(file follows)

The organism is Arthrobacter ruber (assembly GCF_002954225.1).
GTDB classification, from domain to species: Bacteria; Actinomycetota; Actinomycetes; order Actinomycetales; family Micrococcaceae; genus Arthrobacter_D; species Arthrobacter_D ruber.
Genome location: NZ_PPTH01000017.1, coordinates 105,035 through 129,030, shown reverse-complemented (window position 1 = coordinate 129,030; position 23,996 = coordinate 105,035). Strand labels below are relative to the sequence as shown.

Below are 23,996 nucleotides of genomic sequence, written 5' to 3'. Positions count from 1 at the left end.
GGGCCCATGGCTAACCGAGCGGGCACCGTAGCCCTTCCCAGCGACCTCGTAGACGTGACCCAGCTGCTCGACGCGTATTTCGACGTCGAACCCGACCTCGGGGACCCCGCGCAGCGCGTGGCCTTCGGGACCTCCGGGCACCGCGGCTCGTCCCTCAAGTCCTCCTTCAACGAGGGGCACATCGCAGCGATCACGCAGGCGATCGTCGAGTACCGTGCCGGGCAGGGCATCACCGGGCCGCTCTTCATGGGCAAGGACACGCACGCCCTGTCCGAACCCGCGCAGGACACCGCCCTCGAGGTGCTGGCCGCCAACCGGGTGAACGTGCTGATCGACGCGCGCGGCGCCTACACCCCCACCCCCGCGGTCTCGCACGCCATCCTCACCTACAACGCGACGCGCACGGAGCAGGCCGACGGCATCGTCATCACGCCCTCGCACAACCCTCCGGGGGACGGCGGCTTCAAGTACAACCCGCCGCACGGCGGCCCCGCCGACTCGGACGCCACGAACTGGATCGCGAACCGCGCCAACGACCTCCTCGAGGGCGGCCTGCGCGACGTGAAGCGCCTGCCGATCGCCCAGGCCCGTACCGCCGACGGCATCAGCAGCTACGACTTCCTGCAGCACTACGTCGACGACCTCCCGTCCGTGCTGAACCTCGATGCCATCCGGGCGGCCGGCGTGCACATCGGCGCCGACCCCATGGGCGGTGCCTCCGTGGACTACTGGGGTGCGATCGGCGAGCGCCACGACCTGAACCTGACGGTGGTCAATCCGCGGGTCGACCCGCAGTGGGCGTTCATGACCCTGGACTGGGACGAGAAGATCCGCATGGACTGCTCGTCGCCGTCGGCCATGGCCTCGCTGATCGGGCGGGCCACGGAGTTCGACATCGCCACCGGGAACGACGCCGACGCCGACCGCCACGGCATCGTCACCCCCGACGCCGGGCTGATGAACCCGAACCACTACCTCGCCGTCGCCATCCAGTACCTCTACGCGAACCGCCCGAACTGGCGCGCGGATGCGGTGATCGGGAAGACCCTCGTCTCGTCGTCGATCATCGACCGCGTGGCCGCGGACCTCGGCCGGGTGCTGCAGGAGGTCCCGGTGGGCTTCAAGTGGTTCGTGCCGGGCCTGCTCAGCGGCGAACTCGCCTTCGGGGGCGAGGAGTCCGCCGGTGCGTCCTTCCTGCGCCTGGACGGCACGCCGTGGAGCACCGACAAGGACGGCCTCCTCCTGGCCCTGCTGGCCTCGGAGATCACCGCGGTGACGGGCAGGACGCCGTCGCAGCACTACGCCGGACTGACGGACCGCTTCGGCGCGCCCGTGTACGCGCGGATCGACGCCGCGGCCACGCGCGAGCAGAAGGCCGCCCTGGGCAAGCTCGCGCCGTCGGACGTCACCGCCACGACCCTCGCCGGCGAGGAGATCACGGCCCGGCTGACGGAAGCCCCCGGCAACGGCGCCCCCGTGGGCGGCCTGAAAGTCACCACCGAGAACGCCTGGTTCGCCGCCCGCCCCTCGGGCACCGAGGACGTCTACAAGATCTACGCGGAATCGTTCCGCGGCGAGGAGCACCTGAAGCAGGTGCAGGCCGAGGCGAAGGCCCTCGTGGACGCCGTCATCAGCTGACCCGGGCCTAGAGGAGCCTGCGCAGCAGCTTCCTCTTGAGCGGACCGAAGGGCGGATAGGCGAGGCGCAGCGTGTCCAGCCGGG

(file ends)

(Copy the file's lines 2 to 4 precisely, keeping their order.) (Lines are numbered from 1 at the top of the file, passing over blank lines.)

GTDB classification, from domain to species: Bacteria; Actinomycetota; Actinomycetes; order Actinomycetales; family Micrococcaceae; genus Arthrobacter_D; species Arthrobacter_D ruber.
Genome location: NZ_PPTH01000017.1, coordinates 105,035 through 129,030, shown reverse-complemented (window position 1 = coordinate 129,030; position 23,996 = coordinate 105,035). Strand labels below are relative to the sequence as shown.

Below are 23,996 nucleotides of genomic sequence, written 5' to 3'. Positions count from 1 at the left end.